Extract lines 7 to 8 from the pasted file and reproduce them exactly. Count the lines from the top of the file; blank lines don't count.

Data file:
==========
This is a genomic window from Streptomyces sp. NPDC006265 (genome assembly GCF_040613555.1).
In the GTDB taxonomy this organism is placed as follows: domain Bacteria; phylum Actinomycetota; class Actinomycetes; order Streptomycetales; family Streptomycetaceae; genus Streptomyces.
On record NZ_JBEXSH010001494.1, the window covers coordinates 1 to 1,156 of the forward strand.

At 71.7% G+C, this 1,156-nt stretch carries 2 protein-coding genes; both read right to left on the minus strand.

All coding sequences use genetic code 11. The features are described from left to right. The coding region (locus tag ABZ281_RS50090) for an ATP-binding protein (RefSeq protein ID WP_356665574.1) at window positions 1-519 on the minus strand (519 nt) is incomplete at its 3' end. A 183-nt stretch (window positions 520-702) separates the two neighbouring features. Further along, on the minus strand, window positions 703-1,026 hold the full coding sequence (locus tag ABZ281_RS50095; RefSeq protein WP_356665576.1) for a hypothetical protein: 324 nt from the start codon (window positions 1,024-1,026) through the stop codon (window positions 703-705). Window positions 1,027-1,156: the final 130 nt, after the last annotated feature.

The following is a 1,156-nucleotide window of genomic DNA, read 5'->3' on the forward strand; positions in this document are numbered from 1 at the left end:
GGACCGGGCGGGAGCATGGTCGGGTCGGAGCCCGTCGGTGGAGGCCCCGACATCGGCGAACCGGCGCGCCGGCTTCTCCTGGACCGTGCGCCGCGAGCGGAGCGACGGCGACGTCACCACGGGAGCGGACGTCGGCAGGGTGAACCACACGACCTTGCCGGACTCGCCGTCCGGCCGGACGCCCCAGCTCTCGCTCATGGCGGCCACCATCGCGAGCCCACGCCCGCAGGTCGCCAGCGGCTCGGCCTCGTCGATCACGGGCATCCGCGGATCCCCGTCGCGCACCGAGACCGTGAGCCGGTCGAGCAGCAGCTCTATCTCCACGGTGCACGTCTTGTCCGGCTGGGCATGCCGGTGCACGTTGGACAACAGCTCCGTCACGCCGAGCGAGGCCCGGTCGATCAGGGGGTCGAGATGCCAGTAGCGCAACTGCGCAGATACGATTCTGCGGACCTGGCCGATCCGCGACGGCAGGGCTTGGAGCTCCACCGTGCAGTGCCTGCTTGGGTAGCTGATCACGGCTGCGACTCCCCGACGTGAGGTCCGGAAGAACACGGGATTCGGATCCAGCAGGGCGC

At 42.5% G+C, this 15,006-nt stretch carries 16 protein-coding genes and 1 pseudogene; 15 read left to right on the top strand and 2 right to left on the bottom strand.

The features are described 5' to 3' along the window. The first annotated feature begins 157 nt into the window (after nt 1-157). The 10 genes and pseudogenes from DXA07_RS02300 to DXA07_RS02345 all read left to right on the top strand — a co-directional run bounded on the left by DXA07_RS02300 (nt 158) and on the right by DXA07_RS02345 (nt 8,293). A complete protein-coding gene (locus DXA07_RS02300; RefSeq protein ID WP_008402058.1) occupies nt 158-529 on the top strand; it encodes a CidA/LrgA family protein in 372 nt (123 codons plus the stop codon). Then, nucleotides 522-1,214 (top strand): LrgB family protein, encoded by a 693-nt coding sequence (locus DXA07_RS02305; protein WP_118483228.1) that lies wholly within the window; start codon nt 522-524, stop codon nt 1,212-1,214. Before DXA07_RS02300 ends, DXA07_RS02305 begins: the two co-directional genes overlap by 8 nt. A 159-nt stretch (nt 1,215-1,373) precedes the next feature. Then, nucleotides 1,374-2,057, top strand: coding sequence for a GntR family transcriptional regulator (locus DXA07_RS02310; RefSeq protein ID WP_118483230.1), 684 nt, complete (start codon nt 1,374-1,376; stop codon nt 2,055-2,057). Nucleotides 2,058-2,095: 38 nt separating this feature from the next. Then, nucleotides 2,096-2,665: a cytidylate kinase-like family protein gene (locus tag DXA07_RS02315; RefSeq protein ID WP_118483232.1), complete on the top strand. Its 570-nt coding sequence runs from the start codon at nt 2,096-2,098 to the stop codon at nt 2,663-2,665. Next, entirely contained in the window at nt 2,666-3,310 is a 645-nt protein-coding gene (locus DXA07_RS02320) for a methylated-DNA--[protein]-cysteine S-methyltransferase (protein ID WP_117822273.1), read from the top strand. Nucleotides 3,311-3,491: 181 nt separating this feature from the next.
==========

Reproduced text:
GGACCGGGCGGGAGCATGGTCGGGTCGGAGCCCGTCGGTGGAGGCCCCGACATCGGCGAACCGGCGCGCCGGCTTCTCCTGGACCGTGCGCCGCGAGCGGAGCGACGGCGACGTCACCACGGGAGCGGACGTCGGCAGGGTGAACCACACGACCTTGCCGGACTCGCCGTCCGGCCGGACGCCCCAGCTCTCGCTCATGGCGGCCACCATCGCGAGCCCACGCCCGCAGGTCGCCAGCGGCTCGGCCTCGTCGATCACGGGCATCCGCGGATCCCCGTCGCGCACCGAGACCGTGAGCCGGTCGAGCAGCAGCTCTATCTCCACGGTGCACGTCTTGTCCGGCTGGGCATGCCGGTGCACGTTGGACAACAGCTCCGTCACGCCGAGCGAGGCCCGGTCGATCAGGGGGTCGAGATGCCAGTAGCGCAACTGCGCAGATACGATTCTGCGGACCTGGCCGATCCGCGACGGCAGGGCTTGGAGCTCCACCGTGCAGTGCCTGCTTGGGTAGCTGATCACGGCTGCGACTCCCCGACGTGAGGTCCGGAAGAACACGGGATTCGGATCCAGCAGGGCGC

At 42.5% G+C, this 15,006-nt stretch carries 16 protein-coding genes and 1 pseudogene; 15 read left to right on the top strand and 2 right to left on the bottom strand.